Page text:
Helmut Newton was 83. He was a fashion photographer whose work appeared in magazines such as Playboy, Elle and Vogue. He was best known for his stark, black-and-white nude photos.
Bob "Captain Kangaroo" Keeshan was 76. As Captain Kangaroo he entertained and educated generations of children.
Ann Miller was 81. She was a tap dancer and actress who starred in such Hollywood musical classics as "Easter Parade," "On the Town" and "Kiss Me Kate".
Noble Willingham was 72. He worked steadily as a supporting actor over the last 30 years and left his role as a saloon owner on the series "Walker, Texas Ranger" to run for Congress.
Olivia Goldsmith was 54. She was an author who penned "The First Wives Club" which sold millions of copies and became a number one film in 1996 starring Goldie Hawn, Diane Keaton and Bette Midler.
Much like Uta Hagen, I read of Olivia Goldmith's passing and didn't immediately post it here because I had never heard of her. I consider myself well educated in the field of popular culture so I assume if I haven't heard of a celebrity they aren't really that famous. I've learned there are at least two exceptions to this rule: when the fame is acquired on Broadway and when the fame is aquired for writing a book no man would ever read. Olivia Goldsmith has been added to the list.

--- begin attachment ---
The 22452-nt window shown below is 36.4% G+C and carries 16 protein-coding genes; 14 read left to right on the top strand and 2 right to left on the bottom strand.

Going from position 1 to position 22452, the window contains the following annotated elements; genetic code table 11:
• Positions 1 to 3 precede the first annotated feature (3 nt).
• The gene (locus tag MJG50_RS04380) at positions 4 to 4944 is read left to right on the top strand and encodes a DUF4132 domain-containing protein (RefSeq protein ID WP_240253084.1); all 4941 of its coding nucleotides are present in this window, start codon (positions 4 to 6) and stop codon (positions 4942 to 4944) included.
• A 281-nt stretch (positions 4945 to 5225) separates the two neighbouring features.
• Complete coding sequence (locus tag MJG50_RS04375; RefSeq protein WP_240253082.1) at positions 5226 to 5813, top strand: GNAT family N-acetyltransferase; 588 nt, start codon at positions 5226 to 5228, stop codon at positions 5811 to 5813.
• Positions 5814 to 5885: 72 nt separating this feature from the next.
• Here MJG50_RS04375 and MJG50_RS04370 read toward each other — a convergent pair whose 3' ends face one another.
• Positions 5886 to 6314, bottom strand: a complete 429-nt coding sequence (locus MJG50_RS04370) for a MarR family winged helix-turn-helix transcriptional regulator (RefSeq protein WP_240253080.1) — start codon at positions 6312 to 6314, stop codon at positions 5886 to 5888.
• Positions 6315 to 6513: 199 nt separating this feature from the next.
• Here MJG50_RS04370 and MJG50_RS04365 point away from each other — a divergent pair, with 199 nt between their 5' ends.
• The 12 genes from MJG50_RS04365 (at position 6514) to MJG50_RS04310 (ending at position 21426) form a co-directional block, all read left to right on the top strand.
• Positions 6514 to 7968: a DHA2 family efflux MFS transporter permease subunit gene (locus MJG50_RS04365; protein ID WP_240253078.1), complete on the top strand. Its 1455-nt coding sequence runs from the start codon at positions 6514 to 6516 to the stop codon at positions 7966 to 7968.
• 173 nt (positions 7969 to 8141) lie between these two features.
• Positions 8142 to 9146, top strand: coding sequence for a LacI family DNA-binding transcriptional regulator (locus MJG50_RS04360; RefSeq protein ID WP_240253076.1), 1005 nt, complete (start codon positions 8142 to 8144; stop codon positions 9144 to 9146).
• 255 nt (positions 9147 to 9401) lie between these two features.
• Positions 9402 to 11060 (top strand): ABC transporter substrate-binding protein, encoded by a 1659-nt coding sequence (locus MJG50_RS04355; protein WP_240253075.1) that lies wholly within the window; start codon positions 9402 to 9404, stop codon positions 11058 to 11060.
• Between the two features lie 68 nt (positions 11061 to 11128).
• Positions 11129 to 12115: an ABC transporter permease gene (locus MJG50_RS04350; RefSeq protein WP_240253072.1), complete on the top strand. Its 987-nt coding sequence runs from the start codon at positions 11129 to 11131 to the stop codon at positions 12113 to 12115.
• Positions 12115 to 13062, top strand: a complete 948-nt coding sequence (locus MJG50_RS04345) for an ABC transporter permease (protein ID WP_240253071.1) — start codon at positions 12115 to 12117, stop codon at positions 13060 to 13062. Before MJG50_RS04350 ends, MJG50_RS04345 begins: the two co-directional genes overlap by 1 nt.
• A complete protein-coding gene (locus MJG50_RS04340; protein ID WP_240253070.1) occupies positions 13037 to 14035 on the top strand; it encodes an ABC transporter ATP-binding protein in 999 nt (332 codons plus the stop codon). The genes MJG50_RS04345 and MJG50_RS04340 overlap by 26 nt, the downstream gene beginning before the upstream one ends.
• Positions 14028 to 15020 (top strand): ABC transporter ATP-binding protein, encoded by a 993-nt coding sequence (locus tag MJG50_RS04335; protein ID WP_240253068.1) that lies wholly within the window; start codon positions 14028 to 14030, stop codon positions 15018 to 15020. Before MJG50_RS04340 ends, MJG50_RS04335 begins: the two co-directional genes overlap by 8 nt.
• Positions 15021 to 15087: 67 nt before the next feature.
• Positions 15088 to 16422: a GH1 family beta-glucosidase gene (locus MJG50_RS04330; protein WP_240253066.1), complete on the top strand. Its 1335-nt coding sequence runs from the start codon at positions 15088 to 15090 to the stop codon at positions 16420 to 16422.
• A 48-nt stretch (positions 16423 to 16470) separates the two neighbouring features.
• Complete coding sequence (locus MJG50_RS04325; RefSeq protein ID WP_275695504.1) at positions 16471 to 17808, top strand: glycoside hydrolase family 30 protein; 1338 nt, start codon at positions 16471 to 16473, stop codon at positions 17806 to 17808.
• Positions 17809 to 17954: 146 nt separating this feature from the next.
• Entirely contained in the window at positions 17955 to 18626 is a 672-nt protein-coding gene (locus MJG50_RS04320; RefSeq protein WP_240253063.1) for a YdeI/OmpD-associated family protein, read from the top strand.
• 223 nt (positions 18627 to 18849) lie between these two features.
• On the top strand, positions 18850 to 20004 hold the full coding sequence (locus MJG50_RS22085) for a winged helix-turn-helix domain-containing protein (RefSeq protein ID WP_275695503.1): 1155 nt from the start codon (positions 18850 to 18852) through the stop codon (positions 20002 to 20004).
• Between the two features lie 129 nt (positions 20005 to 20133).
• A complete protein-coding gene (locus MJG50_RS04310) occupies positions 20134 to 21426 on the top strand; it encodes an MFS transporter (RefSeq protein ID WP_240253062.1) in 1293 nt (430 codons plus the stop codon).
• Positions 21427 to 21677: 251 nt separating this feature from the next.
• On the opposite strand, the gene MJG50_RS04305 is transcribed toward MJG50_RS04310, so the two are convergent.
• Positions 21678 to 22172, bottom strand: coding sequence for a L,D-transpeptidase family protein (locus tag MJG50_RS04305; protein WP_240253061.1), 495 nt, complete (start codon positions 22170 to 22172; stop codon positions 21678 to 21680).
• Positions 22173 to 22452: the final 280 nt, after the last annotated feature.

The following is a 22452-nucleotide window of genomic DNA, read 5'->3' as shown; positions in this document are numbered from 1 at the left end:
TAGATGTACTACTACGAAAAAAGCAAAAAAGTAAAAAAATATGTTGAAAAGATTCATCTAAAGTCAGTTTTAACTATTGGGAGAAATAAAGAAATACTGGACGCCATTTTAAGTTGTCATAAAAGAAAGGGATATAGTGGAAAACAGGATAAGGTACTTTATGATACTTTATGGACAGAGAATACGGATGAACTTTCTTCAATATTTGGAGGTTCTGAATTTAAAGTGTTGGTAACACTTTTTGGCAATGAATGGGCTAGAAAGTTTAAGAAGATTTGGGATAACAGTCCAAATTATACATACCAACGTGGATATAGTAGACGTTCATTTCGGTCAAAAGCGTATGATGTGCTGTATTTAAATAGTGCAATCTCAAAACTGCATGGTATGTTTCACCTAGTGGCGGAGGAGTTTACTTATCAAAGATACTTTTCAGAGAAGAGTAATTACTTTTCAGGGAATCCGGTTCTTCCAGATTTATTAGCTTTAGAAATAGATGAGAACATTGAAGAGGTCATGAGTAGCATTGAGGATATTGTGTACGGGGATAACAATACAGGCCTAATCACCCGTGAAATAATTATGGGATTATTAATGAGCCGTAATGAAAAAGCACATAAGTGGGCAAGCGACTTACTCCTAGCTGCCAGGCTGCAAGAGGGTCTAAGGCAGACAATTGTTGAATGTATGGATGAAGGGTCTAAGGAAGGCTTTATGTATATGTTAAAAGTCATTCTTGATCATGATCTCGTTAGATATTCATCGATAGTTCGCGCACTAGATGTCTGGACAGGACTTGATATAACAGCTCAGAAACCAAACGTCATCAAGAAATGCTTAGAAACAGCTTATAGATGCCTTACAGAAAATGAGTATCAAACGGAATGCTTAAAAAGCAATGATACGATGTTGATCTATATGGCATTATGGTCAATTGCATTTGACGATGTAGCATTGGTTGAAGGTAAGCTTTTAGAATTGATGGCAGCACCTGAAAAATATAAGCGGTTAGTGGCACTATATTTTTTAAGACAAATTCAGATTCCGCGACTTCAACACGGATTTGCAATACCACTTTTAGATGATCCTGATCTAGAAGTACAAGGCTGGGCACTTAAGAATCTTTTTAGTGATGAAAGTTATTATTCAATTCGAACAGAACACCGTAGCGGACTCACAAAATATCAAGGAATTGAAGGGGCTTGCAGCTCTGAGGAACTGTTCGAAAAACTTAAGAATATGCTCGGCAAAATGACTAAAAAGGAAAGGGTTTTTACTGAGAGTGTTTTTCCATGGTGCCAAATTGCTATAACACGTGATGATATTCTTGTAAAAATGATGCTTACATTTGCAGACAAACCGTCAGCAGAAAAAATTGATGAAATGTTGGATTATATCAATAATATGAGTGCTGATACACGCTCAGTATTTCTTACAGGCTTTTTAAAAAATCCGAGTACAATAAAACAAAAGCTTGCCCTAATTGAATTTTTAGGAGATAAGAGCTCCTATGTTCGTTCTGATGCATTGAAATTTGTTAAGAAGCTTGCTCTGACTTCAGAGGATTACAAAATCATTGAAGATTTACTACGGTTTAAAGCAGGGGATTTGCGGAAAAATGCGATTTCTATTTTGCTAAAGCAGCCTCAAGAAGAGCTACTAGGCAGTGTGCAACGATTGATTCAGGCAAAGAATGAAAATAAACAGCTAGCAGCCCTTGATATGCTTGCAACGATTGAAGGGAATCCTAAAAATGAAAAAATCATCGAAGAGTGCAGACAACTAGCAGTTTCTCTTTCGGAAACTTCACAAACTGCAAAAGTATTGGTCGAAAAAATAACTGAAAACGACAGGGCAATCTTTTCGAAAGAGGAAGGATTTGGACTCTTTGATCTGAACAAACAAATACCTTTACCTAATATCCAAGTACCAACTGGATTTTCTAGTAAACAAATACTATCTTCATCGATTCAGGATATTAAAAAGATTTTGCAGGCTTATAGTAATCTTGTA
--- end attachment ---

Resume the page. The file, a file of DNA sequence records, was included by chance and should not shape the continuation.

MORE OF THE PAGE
Uta Hagen was 84. She dazzled Broadway for more than 50 years and wrote what many consider the actor's bible on performing.
I first read about Uta Hagen's death a couple of days ago but didn't initially add here to the Dead Pool list because I had never heard of her. I'm not particularly educated in the world of Broadway and since her main claim to celebrity is her fame on the stage, never hearing of her until now isn't surprising. From what I've read, she's famous enough for the list.
Ron O'Neal was 66. He played a cocaine dealer named Youngblood Priest in "Superfly" and the sequel, "Superfly TNT," which he also directed.
Yinka Dare was 32. He led the George Washington Colonials to a pair of NCAA Tournament appearances before being drafted in the first-round of the NBA draft by the New Jersey Nets.
J. Douglas Creighton was 75. He founded The Toronto Sun in 1971. Under Creighton's leadership, the "little paper that grew" became a national chain, including Suns in Edmonton, Calgary and Ottawa.
Tug McGraw was 59. He's the zany relief pitcher who coined the phrase "You Gotta Believe" with the New York Mets and later closed out Philadelphia's only World Series championship.
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